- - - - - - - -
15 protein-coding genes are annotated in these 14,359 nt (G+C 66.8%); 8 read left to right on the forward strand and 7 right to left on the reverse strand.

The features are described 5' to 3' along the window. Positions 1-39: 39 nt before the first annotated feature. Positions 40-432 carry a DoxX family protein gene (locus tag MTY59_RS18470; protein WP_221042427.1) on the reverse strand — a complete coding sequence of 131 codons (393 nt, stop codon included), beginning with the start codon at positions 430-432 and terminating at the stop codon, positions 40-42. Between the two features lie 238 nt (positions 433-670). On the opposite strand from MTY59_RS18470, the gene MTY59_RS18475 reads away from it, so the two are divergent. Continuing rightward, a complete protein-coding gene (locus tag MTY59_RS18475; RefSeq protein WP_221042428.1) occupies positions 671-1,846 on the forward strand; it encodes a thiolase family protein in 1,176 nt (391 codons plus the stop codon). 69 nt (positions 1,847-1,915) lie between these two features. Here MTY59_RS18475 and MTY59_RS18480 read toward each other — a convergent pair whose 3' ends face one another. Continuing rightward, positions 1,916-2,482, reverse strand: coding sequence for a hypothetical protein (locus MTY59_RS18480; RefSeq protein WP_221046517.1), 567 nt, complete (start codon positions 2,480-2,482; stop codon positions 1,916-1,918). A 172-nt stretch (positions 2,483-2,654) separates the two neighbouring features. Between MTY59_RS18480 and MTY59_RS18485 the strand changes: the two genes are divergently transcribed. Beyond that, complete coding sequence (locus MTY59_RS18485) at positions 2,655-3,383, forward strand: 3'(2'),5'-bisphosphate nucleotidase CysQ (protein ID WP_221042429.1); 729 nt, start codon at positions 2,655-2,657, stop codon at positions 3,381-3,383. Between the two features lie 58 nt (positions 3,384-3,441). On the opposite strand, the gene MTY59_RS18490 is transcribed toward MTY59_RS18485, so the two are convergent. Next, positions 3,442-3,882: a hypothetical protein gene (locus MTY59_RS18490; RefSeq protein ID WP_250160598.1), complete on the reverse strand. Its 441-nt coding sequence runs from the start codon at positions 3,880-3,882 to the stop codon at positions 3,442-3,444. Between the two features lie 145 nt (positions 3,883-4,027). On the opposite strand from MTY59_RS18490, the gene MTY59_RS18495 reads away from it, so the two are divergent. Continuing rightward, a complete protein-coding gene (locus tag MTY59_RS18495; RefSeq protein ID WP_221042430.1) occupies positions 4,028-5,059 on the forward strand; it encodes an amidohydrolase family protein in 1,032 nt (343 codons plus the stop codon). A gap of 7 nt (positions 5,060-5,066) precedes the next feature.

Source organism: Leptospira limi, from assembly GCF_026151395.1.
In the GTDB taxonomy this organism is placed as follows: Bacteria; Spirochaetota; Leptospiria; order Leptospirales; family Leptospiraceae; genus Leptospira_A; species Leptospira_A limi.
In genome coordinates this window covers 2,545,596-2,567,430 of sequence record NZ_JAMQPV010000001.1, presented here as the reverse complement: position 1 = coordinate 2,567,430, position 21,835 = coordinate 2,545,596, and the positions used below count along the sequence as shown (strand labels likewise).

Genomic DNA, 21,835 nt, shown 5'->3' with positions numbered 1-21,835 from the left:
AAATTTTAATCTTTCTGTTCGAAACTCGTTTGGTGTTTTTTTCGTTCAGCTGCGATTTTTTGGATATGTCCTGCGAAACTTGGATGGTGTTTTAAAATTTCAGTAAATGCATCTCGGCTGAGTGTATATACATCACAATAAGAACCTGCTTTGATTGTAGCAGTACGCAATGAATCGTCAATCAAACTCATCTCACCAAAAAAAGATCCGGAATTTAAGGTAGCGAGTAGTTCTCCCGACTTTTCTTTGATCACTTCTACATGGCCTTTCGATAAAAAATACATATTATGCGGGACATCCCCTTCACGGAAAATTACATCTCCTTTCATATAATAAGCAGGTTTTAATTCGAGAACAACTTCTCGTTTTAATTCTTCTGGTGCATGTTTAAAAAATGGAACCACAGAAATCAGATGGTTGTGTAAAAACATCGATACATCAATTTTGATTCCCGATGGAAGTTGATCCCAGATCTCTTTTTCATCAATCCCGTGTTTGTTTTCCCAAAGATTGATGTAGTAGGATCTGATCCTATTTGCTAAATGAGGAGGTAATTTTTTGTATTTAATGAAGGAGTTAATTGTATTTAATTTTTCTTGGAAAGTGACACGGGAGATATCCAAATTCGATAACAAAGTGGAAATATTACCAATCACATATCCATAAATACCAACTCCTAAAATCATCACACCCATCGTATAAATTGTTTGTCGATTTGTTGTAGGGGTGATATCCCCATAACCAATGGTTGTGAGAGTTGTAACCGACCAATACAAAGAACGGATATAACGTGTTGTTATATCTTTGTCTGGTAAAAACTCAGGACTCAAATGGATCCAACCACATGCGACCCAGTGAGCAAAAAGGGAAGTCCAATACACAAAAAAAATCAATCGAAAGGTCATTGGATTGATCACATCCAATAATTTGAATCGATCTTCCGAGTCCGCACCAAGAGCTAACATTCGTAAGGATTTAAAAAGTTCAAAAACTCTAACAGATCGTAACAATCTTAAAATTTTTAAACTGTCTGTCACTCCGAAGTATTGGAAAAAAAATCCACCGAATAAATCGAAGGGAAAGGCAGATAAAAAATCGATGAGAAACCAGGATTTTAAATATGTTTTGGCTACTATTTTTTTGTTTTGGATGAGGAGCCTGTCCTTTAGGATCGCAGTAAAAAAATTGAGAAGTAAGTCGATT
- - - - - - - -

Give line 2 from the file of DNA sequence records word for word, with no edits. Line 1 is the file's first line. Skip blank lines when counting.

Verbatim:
The features are described 5' to 3' along the window. Positions 1-39: 39 nt before the first annotated feature. Positions 40-432 carry a DoxX family protein gene (locus tag MTY59_RS18470; protein WP_221042427.1) on the reverse strand — a complete coding sequence of 131 codons (393 nt, stop codon included), beginning with the start codon at positions 430-432 and terminating at the stop codon, positions 40-42. Between the two features lie 238 nt (positions 433-670). On the opposite strand from MTY59_RS18470, the gene MTY59_RS18475 reads away from it, so the two are divergent. Continuing rightward, a complete protein-coding gene (locus tag MTY59_RS18475; RefSeq protein WP_221042428.1) occupies positions 671-1,846 on the forward strand; it encodes a thiolase family protein in 1,176 nt (391 codons plus the stop codon). 69 nt (positions 1,847-1,915) lie between these two features. Here MTY59_RS18475 and MTY59_RS18480 read toward each other — a convergent pair whose 3' ends face one another. Continuing rightward, positions 1,916-2,482, reverse strand: coding sequence for a hypothetical protein (locus MTY59_RS18480; RefSeq protein WP_221046517.1), 567 nt, complete (start codon positions 2,480-2,482; stop codon positions 1,916-1,918). A 172-nt stretch (positions 2,483-2,654) separates the two neighbouring features. Between MTY59_RS18480 and MTY59_RS18485 the strand changes: the two genes are divergently transcribed. Beyond that, complete coding sequence (locus MTY59_RS18485) at positions 2,655-3,383, forward strand: 3'(2'),5'-bisphosphate nucleotidase CysQ (protein ID WP_221042429.1); 729 nt, start codon at positions 2,655-2,657, stop codon at positions 3,381-3,383. Between the two features lie 58 nt (positions 3,384-3,441). On the opposite strand, the gene MTY59_RS18490 is transcribed toward MTY59_RS18485, so the two are convergent. Next, positions 3,442-3,882: a hypothetical protein gene (locus MTY59_RS18490; RefSeq protein ID WP_250160598.1), complete on the reverse strand. Its 441-nt coding sequence runs from the start codon at positions 3,880-3,882 to the stop codon at positions 3,442-3,444. Between the two features lie 145 nt (positions 3,883-4,027). On the opposite strand from MTY59_RS18490, the gene MTY59_RS18495 reads away from it, so the two are divergent. Continuing rightward, a complete protein-coding gene (locus tag MTY59_RS18495; RefSeq protein ID WP_221042430.1) occupies positions 4,028-5,059 on the forward strand; it encodes an amidohydrolase family protein in 1,032 nt (343 codons plus the stop codon). A gap of 7 nt (positions 5,060-5,066) precedes the next feature.